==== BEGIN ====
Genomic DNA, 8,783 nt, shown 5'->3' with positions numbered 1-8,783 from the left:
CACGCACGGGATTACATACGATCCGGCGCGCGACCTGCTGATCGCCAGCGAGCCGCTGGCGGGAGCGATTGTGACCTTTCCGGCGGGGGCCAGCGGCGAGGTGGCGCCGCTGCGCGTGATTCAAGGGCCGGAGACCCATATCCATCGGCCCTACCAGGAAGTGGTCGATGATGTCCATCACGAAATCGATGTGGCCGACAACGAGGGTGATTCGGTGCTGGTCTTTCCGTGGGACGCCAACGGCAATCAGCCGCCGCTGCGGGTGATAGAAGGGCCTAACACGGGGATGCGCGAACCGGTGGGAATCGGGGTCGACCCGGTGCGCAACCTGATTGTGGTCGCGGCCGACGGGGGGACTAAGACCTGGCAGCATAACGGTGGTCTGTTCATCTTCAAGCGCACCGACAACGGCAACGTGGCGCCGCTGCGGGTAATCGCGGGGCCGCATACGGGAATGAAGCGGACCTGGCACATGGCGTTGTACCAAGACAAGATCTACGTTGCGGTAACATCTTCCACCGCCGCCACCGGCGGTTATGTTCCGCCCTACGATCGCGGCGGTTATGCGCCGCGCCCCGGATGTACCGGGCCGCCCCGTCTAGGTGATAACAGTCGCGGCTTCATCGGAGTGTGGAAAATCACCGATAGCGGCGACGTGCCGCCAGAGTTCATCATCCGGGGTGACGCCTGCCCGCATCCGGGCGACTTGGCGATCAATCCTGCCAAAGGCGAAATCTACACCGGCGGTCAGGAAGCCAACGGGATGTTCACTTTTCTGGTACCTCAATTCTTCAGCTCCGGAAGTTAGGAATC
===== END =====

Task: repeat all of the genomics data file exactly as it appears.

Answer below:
Genomic DNA, 8,783 nt, shown 5'->3' with positions numbered 1-8,783 from the left:
CACGCACGGGATTACATACGATCCGGCGCGCGACCTGCTGATCGCCAGCGAGCCGCTGGCGGGAGCGATTGTGACCTTTCCGGCGGGGGCCAGCGGCGAGGTGGCGCCGCTGCGCGTGATTCAAGGGCCGGAGACCCATATCCATCGGCCCTACCAGGAAGTGGTCGATGATGTCCATCACGAAATCGATGTGGCCGACAACGAGGGTGATTCGGTGCTGGTCTTTCCGTGGGACGCCAACGGCAATCAGCCGCCGCTGCGGGTGATAGAAGGGCCTAACACGGGGATGCGCGAACCGGTGGGAATCGGGGTCGACCCGGTGCGCAACCTGATTGTGGTCGCGGCCGACGGGGGGACTAAGACCTGGCAGCATAACGGTGGTCTGTTCATCTTCAAGCGCACCGACAACGGCAACGTGGCGCCGCTGCGGGTAATCGCGGGGCCGCATACGGGAATGAAGCGGACCTGGCACATGGCGTTGTACCAAGACAAGATCTACGTTGCGGTAACATCTTCCACCGCCGCCACCGGCGGTTATGTTCCGCCCTACGATCGCGGCGGTTATGCGCCGCGCCCCGGATGTACCGGGCCGCCCCGTCTAGGTGATAACAGTCGCGGCTTCATCGGAGTGTGGAAAATCACCGATAGCGGCGACGTGCCGCCAGAGTTCATCATCCGGGGTGACGCCTGCCCGCATCCGGGCGACTTGGCGATCAATCCTGCCAAAGGCGAAATCTACACCGGCGGTCAGGAAGCCAACGGGATGTTCACTTTTCTGGTACCTCAATTCTTCAGCTCCGGAAGTTAGGAATC